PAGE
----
Re: when is label info commited to disk?

Marty Leisner (
Sun, 13 Jul 1997 11:08:50 PDT

In message <>, you write:
>Marty Leisner:
>: Are there instructions on how to create an extended linux partition?
>An extended Linux partition differs in no way from an extended DOS
>partition, except that the IDs are 85 and 05 (hex), respectively.
>What is the use?
>DOS FDISK will crash or worse when it reads a chain of extended
>partitions passing the 1024 cylinder boundary. Since DOS does not
>recognize 85, this enables you to make DOS happy and still have a
>series of extended partitions past the 1024 cylinder mark.
>How to create?
>Any sufficiently recent *fdisk will do, I think.
>Try cfdisk, sfdisk and fdisk.
cfdisk painlessly lets you create a primary or extended partitions in
one partition.

But I think all the fdisk programs will fail when we start creating
multiple extended partitions on one disk (is there a limit?)

If we have an extended dos and extended linux partition (assuming we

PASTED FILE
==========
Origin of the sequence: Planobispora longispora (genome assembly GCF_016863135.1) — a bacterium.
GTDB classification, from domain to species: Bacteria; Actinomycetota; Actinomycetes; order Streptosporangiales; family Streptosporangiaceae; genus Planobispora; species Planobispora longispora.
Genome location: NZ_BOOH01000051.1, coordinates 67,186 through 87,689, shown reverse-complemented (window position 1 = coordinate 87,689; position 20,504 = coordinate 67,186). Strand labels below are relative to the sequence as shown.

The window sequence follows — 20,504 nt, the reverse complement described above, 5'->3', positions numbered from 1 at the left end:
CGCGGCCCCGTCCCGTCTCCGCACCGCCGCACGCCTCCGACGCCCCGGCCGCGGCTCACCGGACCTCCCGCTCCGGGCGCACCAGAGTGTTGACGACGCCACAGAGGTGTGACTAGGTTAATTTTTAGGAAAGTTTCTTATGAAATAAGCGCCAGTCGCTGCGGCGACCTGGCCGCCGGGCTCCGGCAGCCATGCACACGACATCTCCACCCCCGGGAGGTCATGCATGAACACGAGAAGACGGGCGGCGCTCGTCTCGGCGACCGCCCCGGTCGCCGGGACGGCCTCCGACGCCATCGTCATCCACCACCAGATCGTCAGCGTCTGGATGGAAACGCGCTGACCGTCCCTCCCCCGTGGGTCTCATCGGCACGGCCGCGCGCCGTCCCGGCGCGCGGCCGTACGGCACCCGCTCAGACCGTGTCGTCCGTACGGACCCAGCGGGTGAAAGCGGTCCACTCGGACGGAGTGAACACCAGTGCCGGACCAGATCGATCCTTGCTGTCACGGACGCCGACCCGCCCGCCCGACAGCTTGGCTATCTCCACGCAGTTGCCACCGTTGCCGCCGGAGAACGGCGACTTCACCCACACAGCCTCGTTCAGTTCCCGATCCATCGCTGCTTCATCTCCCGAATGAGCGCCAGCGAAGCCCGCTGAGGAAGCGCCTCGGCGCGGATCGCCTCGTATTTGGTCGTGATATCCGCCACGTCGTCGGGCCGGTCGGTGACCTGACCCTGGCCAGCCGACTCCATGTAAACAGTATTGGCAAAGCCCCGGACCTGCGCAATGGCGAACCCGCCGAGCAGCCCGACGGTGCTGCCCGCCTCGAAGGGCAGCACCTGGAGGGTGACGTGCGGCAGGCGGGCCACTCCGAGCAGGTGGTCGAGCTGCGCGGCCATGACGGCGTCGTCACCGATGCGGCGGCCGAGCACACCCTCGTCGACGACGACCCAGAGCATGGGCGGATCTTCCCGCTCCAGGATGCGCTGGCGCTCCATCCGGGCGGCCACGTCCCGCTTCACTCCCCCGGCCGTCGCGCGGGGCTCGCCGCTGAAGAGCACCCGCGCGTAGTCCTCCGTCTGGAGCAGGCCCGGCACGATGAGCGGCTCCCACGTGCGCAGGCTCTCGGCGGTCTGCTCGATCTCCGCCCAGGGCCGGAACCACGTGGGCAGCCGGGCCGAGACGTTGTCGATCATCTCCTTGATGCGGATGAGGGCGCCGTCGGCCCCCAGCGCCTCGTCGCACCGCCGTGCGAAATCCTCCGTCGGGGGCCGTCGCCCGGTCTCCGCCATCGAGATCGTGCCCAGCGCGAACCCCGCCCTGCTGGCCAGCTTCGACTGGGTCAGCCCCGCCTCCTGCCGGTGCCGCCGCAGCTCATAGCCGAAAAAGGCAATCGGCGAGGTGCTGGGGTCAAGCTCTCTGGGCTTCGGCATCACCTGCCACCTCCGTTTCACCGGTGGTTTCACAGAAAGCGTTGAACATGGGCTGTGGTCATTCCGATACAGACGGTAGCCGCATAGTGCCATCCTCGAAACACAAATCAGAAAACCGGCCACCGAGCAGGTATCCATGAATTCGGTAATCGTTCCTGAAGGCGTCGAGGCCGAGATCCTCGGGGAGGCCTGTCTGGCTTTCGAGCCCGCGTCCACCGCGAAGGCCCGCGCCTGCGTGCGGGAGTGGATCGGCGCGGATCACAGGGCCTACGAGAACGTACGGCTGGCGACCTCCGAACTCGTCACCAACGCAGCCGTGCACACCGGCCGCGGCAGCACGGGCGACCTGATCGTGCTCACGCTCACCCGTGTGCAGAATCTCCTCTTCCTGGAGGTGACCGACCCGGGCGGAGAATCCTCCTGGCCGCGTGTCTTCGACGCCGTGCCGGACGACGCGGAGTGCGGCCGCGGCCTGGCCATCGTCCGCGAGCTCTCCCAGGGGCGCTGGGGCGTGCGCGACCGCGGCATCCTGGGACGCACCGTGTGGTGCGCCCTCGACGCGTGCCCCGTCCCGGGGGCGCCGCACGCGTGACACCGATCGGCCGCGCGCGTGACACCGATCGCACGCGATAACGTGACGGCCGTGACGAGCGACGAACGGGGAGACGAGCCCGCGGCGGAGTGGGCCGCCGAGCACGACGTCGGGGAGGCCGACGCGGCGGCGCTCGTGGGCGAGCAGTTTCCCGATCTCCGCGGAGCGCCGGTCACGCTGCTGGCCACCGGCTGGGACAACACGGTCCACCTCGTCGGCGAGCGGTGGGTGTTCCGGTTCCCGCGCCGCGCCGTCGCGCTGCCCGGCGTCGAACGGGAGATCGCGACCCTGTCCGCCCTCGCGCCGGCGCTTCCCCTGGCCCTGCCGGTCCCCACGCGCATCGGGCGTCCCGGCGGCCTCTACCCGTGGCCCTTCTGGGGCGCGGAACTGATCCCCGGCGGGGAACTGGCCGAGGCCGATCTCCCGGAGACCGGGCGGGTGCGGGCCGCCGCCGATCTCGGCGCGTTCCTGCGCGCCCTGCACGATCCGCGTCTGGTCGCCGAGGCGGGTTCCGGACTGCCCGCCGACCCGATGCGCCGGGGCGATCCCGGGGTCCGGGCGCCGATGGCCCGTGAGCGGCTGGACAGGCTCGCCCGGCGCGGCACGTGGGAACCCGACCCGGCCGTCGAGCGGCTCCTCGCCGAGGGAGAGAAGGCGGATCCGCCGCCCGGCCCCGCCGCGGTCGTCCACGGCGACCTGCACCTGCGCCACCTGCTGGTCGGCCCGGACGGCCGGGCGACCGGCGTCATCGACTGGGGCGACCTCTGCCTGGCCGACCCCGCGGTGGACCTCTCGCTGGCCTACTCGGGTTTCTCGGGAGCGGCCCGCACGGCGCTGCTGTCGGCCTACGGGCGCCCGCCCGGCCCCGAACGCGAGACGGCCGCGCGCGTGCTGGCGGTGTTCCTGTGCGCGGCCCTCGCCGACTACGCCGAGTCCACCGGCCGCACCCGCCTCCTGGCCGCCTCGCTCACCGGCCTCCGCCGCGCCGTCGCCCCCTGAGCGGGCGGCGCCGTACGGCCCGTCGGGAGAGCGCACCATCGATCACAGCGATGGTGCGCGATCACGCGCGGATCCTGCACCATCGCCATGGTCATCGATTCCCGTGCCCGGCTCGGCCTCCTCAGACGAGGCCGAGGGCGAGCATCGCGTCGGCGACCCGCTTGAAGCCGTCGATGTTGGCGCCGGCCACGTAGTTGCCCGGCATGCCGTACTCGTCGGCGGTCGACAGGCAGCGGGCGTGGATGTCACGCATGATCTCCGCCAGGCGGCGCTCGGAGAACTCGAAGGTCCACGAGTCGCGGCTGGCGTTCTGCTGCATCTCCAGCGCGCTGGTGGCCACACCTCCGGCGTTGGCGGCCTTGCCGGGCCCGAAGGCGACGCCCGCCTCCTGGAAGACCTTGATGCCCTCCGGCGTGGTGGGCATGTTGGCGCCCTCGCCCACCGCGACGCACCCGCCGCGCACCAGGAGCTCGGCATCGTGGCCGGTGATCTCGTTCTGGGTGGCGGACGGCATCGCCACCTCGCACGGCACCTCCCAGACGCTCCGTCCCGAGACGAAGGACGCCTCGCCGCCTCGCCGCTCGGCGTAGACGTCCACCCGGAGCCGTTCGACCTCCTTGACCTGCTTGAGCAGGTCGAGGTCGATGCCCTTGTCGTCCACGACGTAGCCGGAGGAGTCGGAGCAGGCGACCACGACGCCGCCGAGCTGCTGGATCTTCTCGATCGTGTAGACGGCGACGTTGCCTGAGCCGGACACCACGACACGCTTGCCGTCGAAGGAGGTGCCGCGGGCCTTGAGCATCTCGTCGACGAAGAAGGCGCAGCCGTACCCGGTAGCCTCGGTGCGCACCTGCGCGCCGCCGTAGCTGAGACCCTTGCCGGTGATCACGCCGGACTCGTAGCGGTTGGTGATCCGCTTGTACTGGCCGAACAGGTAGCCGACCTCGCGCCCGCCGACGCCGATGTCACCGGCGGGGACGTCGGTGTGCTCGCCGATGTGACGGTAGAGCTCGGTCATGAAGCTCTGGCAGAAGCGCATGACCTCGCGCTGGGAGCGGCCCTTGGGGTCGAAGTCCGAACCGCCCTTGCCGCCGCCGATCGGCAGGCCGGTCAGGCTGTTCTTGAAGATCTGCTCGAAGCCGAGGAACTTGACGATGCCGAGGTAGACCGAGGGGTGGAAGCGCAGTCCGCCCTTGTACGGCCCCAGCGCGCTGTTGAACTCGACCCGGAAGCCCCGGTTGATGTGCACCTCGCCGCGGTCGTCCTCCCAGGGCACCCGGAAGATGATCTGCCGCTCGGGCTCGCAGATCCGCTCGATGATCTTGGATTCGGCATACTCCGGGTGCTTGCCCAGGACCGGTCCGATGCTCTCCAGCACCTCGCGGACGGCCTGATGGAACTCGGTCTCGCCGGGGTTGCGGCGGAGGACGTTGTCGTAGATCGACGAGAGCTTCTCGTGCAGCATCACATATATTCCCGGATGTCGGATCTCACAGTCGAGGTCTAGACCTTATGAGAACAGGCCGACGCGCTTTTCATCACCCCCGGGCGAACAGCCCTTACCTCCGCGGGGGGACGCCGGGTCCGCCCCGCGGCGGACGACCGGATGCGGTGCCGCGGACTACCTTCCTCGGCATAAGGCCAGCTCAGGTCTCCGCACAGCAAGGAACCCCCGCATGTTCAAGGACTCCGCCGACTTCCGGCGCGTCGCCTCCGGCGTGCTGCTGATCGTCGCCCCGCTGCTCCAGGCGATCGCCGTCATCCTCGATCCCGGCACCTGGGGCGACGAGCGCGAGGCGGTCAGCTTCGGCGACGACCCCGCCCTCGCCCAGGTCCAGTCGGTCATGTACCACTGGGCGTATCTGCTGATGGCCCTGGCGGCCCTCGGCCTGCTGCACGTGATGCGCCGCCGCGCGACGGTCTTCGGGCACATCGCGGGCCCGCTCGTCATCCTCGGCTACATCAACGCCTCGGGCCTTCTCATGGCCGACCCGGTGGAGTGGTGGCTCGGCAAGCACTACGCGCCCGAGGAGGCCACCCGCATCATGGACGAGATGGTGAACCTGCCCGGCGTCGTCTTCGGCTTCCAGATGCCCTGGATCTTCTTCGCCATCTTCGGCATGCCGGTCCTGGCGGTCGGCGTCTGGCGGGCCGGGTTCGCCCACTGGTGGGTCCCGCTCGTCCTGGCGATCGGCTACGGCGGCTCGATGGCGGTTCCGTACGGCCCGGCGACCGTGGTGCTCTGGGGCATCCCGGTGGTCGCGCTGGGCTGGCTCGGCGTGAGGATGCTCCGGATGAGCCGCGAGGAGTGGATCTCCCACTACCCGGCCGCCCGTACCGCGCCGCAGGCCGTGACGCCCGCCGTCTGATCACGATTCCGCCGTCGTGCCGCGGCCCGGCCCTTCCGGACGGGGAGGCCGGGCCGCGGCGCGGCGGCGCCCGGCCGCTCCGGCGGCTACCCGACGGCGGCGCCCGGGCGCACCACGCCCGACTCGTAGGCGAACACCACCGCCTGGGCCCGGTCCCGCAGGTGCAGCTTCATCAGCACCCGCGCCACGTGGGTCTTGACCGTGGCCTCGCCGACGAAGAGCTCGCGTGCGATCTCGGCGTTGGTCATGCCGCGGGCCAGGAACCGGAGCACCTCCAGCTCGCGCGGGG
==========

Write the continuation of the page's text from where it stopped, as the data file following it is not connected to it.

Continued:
already created it), how do we tell our *fdisk program which slice to
add the parititon to?

>: If I make hda2/hda3 extended linux partitions, the kernel counting
>: mechanism will screw up /dev/hda4
>Screw up in what way? What is your complaint?

If /dev/hda5 sits in /dev/hda4 now, and then I add extended partitions
to /dev/hda3, what used to be /dev/hda5 may be /dev/hda7.

I think the labeling needs to be rethought, since its too easy to
wreak havoc on a working system. The BSD file system also has
the same problem (does the newest 2.1. incarnations work with freebsd?)
I think the following would work much better:
/dev/hd*1 extended partitions would be in /dev/hd*10-19
/dev/hd*2 extended partitions would be in /dev/hd*20-29
/dev/hd*3 extended partitions would be in /dev/hd*30-39
/dev/hd*4 extended partitions would be in /dev/hd*40-49

What I'm proposing is a strategy to make disk slices independent of other
slices on the same disk...

>Do you know what you are doing when you create two chains of
>extended partitions? Sometimes that is the only solution,
>but usually it is just a very bad idea.
Actually, if you have a large disk, and create 2 extended partitions chains
(lets say, each holding several gig) I don't see it as a bad idea.